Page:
doesn’t even know. During the overdub pro-
cess, I got my hands on a delightful Rick Kelly
replica Tele with Don Mare pickups. This guitar
is made from 150-year-old pine that came from
[film director] Jim Jarmusch’s loft in New York
City, after he had it rebuilt. Here’s what’s wild:
The neck is pine too, and it doesn’t have a truss
rod. The neck is just god-awful huge—over an
inch deep from top to back. Sometimes when
I go for the “folk” F chord—the one where
you grab the low F with your thumb—it’s
like, “Where is it? Someone help me with this
F note!” So I used those three Teles on the
record. I can’t tell you which guitar appears on
what track, but that’s the way it goes.
How does the absence of a truss rod affect
the Kelly’s sound?
Well, Rick’s rap, which I tend to believe, is
that without a truss rod you don’t have that
hollow below the G and D strings. Instead,
you have a solid piece of wood there, and
that produces a fatter tone. More and more,
I’m realizing that a lot of tone in any guitar
comes from the neck, which I never really
gave much thought to until recently. I’ve got
two Big Tex guitars, and one has a maple
fretboard and the other has a rosewood fretboard—and, boy, they sound different. Now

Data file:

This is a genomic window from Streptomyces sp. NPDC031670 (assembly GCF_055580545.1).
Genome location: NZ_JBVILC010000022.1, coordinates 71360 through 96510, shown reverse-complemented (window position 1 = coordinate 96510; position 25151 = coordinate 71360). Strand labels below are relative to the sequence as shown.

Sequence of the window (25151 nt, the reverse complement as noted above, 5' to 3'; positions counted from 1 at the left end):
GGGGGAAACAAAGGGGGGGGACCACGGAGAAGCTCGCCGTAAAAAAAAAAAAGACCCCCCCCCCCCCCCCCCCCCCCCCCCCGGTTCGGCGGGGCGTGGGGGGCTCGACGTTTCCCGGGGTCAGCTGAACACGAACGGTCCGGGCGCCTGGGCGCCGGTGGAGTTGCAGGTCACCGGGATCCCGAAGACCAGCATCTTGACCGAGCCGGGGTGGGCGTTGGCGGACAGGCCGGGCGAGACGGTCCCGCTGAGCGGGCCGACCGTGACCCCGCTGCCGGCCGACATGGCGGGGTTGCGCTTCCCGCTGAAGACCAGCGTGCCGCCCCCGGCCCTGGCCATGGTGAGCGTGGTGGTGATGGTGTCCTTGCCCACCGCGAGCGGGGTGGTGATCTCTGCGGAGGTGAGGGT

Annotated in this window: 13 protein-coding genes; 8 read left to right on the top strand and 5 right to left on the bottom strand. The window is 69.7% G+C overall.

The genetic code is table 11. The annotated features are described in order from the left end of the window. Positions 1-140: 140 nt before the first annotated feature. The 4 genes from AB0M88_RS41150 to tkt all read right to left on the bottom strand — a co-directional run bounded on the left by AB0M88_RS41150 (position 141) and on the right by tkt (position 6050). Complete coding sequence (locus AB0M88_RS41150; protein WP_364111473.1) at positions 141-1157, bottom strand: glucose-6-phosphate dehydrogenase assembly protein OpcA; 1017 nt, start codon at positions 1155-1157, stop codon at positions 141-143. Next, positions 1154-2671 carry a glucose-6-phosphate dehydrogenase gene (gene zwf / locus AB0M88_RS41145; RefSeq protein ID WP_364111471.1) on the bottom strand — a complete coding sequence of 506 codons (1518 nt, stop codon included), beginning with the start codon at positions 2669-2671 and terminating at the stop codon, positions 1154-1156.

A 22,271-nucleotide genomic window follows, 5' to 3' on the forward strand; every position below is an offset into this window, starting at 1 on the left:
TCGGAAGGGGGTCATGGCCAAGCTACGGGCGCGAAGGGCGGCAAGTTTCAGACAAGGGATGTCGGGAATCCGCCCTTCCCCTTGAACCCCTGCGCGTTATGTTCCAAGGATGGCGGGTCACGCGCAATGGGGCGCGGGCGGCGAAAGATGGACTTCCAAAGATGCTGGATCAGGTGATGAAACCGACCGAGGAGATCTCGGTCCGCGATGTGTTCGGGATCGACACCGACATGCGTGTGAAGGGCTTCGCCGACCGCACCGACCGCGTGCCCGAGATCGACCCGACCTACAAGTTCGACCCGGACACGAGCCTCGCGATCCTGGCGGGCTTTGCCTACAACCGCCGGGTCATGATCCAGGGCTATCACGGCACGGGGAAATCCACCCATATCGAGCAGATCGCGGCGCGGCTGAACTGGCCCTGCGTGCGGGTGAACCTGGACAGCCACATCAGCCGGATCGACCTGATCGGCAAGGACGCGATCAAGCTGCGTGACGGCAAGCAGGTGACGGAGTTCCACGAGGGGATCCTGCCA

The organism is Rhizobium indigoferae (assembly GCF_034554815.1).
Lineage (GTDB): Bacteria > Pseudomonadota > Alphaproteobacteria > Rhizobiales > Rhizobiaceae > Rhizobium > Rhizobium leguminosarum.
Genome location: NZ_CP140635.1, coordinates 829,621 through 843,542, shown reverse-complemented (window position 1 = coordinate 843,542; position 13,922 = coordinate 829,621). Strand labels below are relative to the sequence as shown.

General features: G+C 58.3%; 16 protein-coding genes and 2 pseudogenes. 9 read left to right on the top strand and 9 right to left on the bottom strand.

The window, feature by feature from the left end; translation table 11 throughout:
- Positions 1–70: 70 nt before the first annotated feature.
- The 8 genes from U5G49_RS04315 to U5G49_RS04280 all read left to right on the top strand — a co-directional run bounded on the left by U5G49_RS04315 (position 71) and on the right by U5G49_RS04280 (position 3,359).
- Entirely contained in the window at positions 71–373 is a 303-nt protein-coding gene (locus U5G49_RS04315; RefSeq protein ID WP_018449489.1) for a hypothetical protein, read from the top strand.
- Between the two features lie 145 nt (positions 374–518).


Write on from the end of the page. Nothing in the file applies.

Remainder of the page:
I can really hear the difference in the neck.
Tell us about the baritone you played on
Word to the Wise.
Well, that’s the fourth Tele I used on the
album. It’s a Fender Baja Sexto owned
by [luthier and master repairman] Danny
Erlewine, who I’ve known since the ’60s from
my days in Ann Arbor. He sold me my first
tweed Fender Twin back in the mid ’60s. Why
didn’t I keep that one? [Laughs.] But anyway,
Danny built the body, and I think Fred Stuart
[formerly of the Fender Custom Shop] made
the neck. I used that a bunch on the album. I
also used a Danelectro baritone in England,
because I didn’t have the Baja with me.
Do you tune your baritones B–B or A–A?
I tend to tune it A–A, but I’ve done both. On
my prior record [Hammer of the Honky-Tonk
Gods], I had it tuned B%–B% for a song that
was in F.
How about amps?
I brought my Talos amp to England and I
used it exclusively on the rhythm tracks, as I
recall. It’s a dual-6L6, 1x12 combo made by
Music Technologies in Springfield, Virginia.
It’s a neat amp. When I got home, I used the
Talos for the overdubs, as well as a ’ 68 silverface Deluxe Reverb and a TV-front tweed
Deluxe. The ’ 68 Deluxe has been beefed up
by Pete Cage [of Cage Amplifiers], who put
in a slightly larger output transformer and
reconfigured the amp for 6L6 tubes.
I’ll tell you a funny story about my Talos. When
I fly, I surround it with bubble wrap and tote
it in a soft-sided suitcase. While I was over in
London tracking, somebody told Mark Knopfler
about my Talos, and he was interested in hearing it. I’d never met Mark, but I dragged the